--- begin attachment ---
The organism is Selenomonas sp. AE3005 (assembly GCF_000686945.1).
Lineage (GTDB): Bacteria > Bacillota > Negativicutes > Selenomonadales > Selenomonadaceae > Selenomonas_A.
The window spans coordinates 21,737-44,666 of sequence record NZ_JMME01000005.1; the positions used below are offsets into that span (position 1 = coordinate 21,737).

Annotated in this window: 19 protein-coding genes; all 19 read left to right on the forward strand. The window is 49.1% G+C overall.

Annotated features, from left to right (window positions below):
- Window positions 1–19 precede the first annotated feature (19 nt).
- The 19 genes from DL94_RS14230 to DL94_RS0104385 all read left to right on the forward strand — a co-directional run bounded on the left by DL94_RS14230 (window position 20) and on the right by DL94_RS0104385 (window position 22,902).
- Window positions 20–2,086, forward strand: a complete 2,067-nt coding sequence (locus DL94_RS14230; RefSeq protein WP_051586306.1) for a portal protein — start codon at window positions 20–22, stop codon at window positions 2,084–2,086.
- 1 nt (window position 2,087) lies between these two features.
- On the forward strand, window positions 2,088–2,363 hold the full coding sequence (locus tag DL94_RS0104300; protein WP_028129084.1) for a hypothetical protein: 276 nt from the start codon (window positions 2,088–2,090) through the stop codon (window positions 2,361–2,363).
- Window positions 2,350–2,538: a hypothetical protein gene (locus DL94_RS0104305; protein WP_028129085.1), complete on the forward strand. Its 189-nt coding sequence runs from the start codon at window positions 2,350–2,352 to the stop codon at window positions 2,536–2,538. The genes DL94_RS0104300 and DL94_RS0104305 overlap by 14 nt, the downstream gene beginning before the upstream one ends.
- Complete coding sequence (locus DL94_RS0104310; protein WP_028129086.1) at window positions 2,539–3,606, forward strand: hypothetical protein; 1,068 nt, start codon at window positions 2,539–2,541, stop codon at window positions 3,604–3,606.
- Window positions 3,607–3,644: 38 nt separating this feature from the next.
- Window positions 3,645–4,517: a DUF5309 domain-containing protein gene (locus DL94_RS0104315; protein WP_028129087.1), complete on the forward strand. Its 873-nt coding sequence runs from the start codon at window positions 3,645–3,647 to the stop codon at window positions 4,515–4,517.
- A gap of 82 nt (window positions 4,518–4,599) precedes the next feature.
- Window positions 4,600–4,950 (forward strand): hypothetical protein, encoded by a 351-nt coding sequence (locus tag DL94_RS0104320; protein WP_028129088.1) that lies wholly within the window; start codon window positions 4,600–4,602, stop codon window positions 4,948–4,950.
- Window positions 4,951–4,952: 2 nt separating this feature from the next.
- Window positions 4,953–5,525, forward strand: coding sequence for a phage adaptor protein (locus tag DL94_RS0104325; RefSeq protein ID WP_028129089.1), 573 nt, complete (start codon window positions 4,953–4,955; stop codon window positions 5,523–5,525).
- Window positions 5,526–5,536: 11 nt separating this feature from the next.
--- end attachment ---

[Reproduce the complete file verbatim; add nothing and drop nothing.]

The organism is Selenomonas sp. AE3005 (assembly GCF_000686945.1).
Lineage (GTDB): Bacteria > Bacillota > Negativicutes > Selenomonadales > Selenomonadaceae > Selenomonas_A.
The window spans coordinates 21,737-44,666 of sequence record NZ_JMME01000005.1; the positions used below are offsets into that span (position 1 = coordinate 21,737).

Annotated in this window: 19 protein-coding genes; all 19 read left to right on the forward strand. The window is 49.1% G+C overall.

Annotated features, from left to right (window positions below):
- Window positions 1–19 precede the first annotated feature (19 nt).
- The 19 genes from DL94_RS14230 to DL94_RS0104385 all read left to right on the forward strand — a co-directional run bounded on the left by DL94_RS14230 (window position 20) and on the right by DL94_RS0104385 (window position 22,902).
- Window positions 20–2,086, forward strand: a complete 2,067-nt coding sequence (locus DL94_RS14230; RefSeq protein WP_051586306.1) for a portal protein — start codon at window positions 20–22, stop codon at window positions 2,084–2,086.
- 1 nt (window position 2,087) lies between these two features.
- On the forward strand, window positions 2,088–2,363 hold the full coding sequence (locus tag DL94_RS0104300; protein WP_028129084.1) for a hypothetical protein: 276 nt from the start codon (window positions 2,088–2,090) through the stop codon (window positions 2,361–2,363).
- Window positions 2,350–2,538: a hypothetical protein gene (locus DL94_RS0104305; protein WP_028129085.1), complete on the forward strand. Its 189-nt coding sequence runs from the start codon at window positions 2,350–2,352 to the stop codon at window positions 2,536–2,538. The genes DL94_RS0104300 and DL94_RS0104305 overlap by 14 nt, the downstream gene beginning before the upstream one ends.
- Complete coding sequence (locus DL94_RS0104310; protein WP_028129086.1) at window positions 2,539–3,606, forward strand: hypothetical protein; 1,068 nt, start codon at window positions 2,539–2,541, stop codon at window positions 3,604–3,606.
- Window positions 3,607–3,644: 38 nt separating this feature from the next.
- Window positions 3,645–4,517: a DUF5309 domain-containing protein gene (locus DL94_RS0104315; protein WP_028129087.1), complete on the forward strand. Its 873-nt coding sequence runs from the start codon at window positions 3,645–3,647 to the stop codon at window positions 4,515–4,517.
- A gap of 82 nt (window positions 4,518–4,599) precedes the next feature.
- Window positions 4,600–4,950 (forward strand): hypothetical protein, encoded by a 351-nt coding sequence (locus tag DL94_RS0104320; protein WP_028129088.1) that lies wholly within the window; start codon window positions 4,600–4,602, stop codon window positions 4,948–4,950.
- Window positions 4,951–4,952: 2 nt separating this feature from the next.
- Window positions 4,953–5,525, forward strand: coding sequence for a phage adaptor protein (locus tag DL94_RS0104325; RefSeq protein ID WP_028129089.1), 573 nt, complete (start codon window positions 4,953–4,955; stop codon window positions 5,523–5,525).
- Window positions 5,526–5,536: 11 nt separating this feature from the next.